Why does this matter : In the evolving COVID-19 situation, the CEO words were genuine, authoritative, informative and calming….. yes, and in a normal world, they might have been. But these are far from normal times. And yet, still, they were! ………
I recently attended an event that exposed me to an assortment of emotions. I was not only educated by the experience but, felt inspired, amused, moved – and ultimately energized! Thanks to an – open and transparent – CEO address to staff. You know how these can be!
That too, coming during an evolving COVID-19 situation, the CEOs’ words were not only genuine, authoritative, informative and calming….. yes, …… and in a normal world, they might have been. But these are far from normal times. And yet, the CEO’s words gave an authentic chyme!
As I began to reflect on the speech, it reminded me of an email, I recently received – from yet another CEO :
“Hey Peter, what is your take on the current …….. COVID-19 situation …… and its implication on human resources. I read your blog post on #myCOVID-19Response. It was super helpful. Do you have any guidance or examples on how to best structure our human resources response …….?”
In a previous post, I shared with a colleague how many moons ago, on a railway station platform, I had met a man whom to date, continues to influence how I make key decisions – and more recently, #myCOVID-19response.
Spurred by the earlier CEO’s request, and now reflecting on this CEO address, I’d like to deep dive into a specific element of a human resources response by many organizations today, why it matters and what it entails.
It is sad when the default position for an organization in these times is to terminate employees. Tough times reveal our true colors. Why not work together to find solutions to keep staff on hand for this temporary situation, staff going on leave, considering a three-day work-week, reducing salary by x%, management taking a salary cut, etc. Present staff with a choice to stay even on a reduced remuneration, why are these not options for some?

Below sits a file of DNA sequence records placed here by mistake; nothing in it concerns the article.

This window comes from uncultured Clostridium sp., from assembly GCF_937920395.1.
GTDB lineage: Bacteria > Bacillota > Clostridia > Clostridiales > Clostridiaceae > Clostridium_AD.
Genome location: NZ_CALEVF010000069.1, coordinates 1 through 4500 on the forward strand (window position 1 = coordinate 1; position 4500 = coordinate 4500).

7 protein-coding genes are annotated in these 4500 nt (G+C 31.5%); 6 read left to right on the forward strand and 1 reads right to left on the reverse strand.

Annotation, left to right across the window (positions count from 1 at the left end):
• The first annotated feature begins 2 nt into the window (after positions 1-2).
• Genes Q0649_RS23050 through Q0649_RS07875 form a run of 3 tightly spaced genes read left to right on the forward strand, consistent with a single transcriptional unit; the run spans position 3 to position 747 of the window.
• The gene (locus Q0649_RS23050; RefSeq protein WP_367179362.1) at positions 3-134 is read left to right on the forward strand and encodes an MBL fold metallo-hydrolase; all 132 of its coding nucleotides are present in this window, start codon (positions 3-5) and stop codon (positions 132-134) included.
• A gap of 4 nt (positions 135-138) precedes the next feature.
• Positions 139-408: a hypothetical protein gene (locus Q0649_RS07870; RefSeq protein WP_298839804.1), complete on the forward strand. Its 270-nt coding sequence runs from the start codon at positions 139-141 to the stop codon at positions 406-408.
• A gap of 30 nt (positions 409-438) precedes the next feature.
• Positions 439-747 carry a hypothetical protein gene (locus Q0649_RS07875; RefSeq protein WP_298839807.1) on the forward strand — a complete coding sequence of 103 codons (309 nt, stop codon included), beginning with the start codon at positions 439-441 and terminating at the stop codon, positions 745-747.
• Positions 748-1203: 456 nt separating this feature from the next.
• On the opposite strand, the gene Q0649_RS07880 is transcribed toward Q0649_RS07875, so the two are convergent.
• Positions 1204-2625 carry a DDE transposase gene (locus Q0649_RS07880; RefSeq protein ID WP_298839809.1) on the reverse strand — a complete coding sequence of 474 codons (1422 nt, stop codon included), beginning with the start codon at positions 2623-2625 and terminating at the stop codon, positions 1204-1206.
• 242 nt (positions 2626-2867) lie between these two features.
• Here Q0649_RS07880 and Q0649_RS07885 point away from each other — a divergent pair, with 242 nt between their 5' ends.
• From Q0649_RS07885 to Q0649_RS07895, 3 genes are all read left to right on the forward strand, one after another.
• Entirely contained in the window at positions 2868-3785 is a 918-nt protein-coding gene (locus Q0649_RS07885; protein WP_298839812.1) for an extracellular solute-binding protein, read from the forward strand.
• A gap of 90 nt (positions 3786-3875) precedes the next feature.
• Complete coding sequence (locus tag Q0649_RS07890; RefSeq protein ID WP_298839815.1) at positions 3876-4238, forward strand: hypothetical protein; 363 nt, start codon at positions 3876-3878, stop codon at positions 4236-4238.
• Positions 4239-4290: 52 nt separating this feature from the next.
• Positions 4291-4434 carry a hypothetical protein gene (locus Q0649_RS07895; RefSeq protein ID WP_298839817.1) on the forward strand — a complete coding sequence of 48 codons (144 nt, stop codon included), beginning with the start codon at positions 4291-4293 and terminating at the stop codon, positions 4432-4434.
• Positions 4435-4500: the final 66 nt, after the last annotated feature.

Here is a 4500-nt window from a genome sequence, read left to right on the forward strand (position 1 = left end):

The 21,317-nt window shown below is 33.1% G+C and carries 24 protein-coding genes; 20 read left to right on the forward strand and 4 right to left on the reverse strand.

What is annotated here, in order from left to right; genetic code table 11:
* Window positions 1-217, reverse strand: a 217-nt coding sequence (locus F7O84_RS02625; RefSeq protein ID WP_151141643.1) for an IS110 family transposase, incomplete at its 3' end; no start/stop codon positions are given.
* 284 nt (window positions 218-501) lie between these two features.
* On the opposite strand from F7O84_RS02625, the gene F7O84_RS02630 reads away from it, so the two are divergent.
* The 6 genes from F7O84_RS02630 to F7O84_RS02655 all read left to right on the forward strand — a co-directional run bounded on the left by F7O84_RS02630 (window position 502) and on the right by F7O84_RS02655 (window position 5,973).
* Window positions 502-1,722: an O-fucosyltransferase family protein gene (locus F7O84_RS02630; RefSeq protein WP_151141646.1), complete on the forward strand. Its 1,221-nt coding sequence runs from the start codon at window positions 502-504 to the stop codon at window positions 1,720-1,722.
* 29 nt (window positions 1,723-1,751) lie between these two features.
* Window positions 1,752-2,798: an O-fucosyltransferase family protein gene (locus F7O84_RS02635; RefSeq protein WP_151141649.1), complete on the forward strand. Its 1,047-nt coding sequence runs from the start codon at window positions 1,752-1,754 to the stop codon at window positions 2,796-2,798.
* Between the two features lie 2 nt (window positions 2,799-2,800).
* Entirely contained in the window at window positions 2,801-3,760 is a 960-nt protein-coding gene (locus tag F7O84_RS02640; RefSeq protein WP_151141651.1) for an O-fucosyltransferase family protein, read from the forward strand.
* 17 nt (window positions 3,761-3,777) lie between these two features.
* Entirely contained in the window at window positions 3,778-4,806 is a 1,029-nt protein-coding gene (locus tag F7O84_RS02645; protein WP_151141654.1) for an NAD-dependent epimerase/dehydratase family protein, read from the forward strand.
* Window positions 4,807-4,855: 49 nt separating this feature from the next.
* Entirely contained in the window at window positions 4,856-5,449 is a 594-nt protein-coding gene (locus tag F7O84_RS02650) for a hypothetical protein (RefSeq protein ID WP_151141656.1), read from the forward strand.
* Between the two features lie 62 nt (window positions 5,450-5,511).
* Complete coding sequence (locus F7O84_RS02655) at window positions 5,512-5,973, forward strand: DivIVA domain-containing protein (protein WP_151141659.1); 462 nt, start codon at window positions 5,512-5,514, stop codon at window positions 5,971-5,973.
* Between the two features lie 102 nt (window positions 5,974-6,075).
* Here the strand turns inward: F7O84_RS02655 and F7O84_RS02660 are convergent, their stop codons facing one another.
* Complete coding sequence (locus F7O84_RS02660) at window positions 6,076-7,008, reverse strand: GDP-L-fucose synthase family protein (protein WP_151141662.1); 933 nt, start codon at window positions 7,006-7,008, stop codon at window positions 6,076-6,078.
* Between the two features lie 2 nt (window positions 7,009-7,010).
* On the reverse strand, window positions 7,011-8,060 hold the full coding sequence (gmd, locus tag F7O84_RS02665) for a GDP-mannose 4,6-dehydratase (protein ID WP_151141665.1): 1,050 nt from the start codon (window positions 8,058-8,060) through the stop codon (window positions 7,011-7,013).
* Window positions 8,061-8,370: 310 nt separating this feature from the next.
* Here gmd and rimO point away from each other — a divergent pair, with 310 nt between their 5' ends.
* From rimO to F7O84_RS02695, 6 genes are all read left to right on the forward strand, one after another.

Really! Some organizations have continued to be extraordinary, as indeed this CEO confirmed in their speech. There are chief executives across sectors who can consider cutting their pay – even to zero – as part of their strategy to mitigate the impact of the coronavirus crisis. Texas Roadhouse CEO Kent Taylor is giving up his salary for the rest of the year, (March 18, 2020, to Jan. 7, 2021) to help struggling employees amid the pandemic. In Kenya, the President and Deputy etc have taken a salary cut. Why don’t many leaders think like this? Reminds me how Lee Iaccoca, to save Chrysler Motors now part of Fiat won a place in business history by accepting a symbolic salary of $1 for a year in 1980.
Of course, it’s “business”, and for some, if an organization is unprofitable there will be termination and layoffs, and yet how employers treat their people during this crisis, is going to impact their brand for years to come. This is a sure promise.
A company gets judged on how it treats people in difficult times. It’s easy to be good when times are good. No?
Show employees you genuinely care. Any effort the organization is putting to keep their staff will go a long way in sustaining the organizational culture and brand. Sadly, some leaders don’t even care, nor do they wish to care, because they think caring is detrimental to the bottom line these days. A rough patch is a true test of an organization’s values and culture, AND MORE SO for those who say they “value people” or ” put people first”.